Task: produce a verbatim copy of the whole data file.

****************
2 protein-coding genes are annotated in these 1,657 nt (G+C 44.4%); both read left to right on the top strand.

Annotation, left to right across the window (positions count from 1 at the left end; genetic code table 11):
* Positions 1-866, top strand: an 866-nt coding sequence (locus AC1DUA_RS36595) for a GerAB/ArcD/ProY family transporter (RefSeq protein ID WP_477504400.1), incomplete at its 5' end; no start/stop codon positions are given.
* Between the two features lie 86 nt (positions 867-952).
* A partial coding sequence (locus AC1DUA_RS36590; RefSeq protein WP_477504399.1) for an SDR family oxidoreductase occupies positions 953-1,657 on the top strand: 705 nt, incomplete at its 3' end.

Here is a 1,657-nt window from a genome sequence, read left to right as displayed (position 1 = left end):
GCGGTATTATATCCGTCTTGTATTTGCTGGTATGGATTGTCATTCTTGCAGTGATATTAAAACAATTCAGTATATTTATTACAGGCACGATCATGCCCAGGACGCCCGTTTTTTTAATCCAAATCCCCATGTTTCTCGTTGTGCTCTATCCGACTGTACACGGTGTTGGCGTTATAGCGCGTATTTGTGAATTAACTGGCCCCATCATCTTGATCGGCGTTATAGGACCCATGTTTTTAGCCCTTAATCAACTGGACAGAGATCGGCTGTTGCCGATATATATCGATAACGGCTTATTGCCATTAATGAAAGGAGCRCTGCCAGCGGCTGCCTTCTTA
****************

2 protein-coding genes are annotated in these 1,657 nt (G+C 44.4%); both read left to right on the top strand.

Annotation, left to right across the window (positions count from 1 at the left end; genetic code table 11):
* Positions 1-866, top strand: an 866-nt coding sequence (locus AC1DUA_RS36595) for a GerAB/ArcD/ProY family transporter (RefSeq protein ID WP_477504400.1), incomplete at its 5' end; no start/stop codon positions are given.
* Between the two features lie 86 nt (positions 867-952).
* A partial coding sequence (locus AC1DUA_RS36590; RefSeq protein WP_477504399.1) for an SDR family oxidoreductase occupies positions 953-1,657 on the top strand: 705 nt, incomplete at its 3' end.

Here is a 1,657-nt window from a genome sequence, read left to right as displayed (position 1 = left end):
GCGGTATTATATCCGTCTTGTATTTGCTGGTATGGATTGTCATTCTTGCAGTGATATTAAAACAATTCAGTATATTTATTACAGGCACGATCATGCCCAGGACGCCCGTTTTTTTAATCCAAATCCCCATGTTTCTCGTTGTGCTCTATCCGACTGTACACGGTGTTGGCGTTATAGCGCGTATTTGTGAATTAACTGGCCCCATCATCTTGATCGGCGTTATAGGACCCATGTTTTTAGCCCTTAATCAACTGGACAGAGATCGGCTGTTGCCGATATATATCGATAACGGCTTATTGCCATTAATGAAAGGAGCRCTGCCAGCGGCTGCCTTCTTA